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The social motivation for social learning

Published online by Cambridge University Press:  08 April 2008

Mark Nielsen
Affiliation:
School of Psychology, University of Queensland, Brisbane QLD 4072, Australia. nielsen@psy.uq.edu.auhttp://www.psy.uq.edu.au/people/personal.html?id=636

Abstract

Through the second year, children's copying behaviour shifts from a focus on emulating to a focus on imitating. This shift can be explained by a change in focus from copying others to satisfy cognitive motivations to copying in order to satisfy social motivations. As elegant and detailed as the shared circuits model (SCM) is, it misses this crucial, motivation-based feature of imitation.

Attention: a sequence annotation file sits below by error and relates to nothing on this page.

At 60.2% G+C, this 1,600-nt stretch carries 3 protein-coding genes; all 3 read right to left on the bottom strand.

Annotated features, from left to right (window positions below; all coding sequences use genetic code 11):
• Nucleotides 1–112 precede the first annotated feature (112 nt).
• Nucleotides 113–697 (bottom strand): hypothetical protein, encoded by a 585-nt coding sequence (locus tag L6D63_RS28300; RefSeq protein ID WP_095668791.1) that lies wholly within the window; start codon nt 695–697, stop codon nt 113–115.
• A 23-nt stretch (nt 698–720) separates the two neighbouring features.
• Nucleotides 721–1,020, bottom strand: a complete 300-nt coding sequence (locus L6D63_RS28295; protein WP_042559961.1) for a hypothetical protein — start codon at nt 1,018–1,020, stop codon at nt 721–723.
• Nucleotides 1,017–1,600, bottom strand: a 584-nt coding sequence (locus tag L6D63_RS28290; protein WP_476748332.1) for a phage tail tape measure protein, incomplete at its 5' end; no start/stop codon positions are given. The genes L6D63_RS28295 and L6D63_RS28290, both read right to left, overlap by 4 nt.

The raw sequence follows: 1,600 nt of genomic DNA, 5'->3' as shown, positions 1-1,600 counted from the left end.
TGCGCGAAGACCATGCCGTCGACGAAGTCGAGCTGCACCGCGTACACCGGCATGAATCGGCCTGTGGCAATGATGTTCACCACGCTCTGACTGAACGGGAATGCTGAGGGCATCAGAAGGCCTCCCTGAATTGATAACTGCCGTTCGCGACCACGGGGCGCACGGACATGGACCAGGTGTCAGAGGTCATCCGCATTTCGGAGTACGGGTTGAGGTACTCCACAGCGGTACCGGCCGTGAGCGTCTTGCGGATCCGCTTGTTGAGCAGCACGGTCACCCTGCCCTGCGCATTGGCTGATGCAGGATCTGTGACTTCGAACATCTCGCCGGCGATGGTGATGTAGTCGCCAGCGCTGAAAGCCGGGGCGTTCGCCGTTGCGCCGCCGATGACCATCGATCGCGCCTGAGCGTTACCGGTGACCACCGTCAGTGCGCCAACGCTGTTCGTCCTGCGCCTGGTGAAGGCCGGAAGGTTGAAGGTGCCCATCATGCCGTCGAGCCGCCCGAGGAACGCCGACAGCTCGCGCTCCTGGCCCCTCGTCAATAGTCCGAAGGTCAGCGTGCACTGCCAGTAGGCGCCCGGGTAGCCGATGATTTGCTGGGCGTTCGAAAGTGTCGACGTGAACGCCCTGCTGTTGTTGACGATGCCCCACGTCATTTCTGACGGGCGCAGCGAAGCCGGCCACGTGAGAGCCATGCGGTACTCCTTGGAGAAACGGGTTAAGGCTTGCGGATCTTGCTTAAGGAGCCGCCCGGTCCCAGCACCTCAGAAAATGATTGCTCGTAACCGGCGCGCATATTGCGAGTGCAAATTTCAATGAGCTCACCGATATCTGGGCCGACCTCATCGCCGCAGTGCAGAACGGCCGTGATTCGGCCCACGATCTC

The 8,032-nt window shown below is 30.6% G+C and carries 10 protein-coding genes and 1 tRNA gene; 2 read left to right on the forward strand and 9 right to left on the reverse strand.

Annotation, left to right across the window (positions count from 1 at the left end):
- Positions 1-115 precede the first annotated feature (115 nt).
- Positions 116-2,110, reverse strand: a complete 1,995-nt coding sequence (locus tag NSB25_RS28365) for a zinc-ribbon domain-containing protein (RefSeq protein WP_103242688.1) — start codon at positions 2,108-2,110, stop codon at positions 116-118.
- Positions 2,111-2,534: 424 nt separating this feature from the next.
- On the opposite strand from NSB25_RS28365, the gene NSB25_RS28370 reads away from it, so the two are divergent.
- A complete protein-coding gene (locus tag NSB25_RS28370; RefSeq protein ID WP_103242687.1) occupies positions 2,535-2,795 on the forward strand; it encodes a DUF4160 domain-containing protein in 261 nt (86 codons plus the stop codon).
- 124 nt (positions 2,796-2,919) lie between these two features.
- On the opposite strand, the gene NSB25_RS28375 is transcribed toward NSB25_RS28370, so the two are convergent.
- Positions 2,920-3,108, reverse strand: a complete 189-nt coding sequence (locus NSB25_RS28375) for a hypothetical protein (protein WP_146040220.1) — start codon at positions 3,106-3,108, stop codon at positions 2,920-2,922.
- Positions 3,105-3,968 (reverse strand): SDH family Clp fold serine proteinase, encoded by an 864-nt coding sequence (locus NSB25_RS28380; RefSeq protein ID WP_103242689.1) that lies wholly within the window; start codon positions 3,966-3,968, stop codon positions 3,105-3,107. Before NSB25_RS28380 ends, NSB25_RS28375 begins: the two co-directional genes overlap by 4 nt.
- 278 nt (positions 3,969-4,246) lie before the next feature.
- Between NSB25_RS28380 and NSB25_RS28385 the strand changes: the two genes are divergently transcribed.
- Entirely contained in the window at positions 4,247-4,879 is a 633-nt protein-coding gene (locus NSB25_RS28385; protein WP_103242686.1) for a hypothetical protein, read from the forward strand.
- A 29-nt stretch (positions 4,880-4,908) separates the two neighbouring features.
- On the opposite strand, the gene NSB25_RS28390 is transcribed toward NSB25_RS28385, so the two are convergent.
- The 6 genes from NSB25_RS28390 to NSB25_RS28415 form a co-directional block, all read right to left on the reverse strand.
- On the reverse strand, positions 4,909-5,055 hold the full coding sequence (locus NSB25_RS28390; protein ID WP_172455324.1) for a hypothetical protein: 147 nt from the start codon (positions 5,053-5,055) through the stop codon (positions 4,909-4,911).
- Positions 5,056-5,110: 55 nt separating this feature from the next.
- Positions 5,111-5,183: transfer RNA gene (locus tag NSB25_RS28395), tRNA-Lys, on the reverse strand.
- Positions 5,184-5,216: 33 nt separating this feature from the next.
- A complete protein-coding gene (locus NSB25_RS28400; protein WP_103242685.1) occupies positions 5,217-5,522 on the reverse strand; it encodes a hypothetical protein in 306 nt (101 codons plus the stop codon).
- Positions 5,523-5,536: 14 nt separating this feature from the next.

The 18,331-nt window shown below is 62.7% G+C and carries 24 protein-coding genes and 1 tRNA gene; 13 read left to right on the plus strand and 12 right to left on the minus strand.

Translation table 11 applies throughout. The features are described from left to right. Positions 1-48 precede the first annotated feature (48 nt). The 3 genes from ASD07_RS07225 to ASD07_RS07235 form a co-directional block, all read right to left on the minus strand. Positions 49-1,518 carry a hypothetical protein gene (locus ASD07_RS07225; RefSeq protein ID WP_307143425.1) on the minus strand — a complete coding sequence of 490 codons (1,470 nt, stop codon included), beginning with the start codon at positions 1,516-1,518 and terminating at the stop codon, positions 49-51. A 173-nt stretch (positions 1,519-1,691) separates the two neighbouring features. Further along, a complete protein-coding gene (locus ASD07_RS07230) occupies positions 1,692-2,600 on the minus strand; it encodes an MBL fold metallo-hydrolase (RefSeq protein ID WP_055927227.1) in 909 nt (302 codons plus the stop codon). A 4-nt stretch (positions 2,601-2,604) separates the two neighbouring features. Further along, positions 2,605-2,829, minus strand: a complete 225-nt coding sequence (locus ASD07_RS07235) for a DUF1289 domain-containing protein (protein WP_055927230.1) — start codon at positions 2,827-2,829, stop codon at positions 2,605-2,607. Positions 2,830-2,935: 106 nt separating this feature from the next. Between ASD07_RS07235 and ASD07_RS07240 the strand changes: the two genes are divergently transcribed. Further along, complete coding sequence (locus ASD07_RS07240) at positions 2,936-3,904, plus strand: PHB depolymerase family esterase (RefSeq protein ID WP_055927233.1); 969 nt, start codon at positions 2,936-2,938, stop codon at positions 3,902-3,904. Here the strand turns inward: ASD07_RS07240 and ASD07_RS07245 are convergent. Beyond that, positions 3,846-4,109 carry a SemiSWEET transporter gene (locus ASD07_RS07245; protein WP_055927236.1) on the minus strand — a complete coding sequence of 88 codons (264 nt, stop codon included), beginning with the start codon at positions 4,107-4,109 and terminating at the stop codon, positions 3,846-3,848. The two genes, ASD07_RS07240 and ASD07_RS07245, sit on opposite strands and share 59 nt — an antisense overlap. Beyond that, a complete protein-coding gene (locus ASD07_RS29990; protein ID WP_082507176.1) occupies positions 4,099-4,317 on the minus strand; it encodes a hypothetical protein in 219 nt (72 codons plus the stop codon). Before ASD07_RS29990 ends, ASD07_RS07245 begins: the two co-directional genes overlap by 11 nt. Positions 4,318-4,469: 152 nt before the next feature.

Type
Open Peer Commentary
Copyright
Copyright © Cambridge University Press 2008

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References

Dijksterhuis, A. (2005) Why we are social animals: The high road to imitation as social glue. In: Perspectives on imitation: From neuroscience to social science, vol. 2: Imitation, human development, and culture, ed. Hurley, S. & Chater, N., pp. 207–20. MIT Press.Google Scholar
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Nielsen, M., Simcock, G. & Jenkins, L. (in press) The effect of social engagement on 24-month-olds' imitation from live and televised models. Developmental Science.Google Scholar
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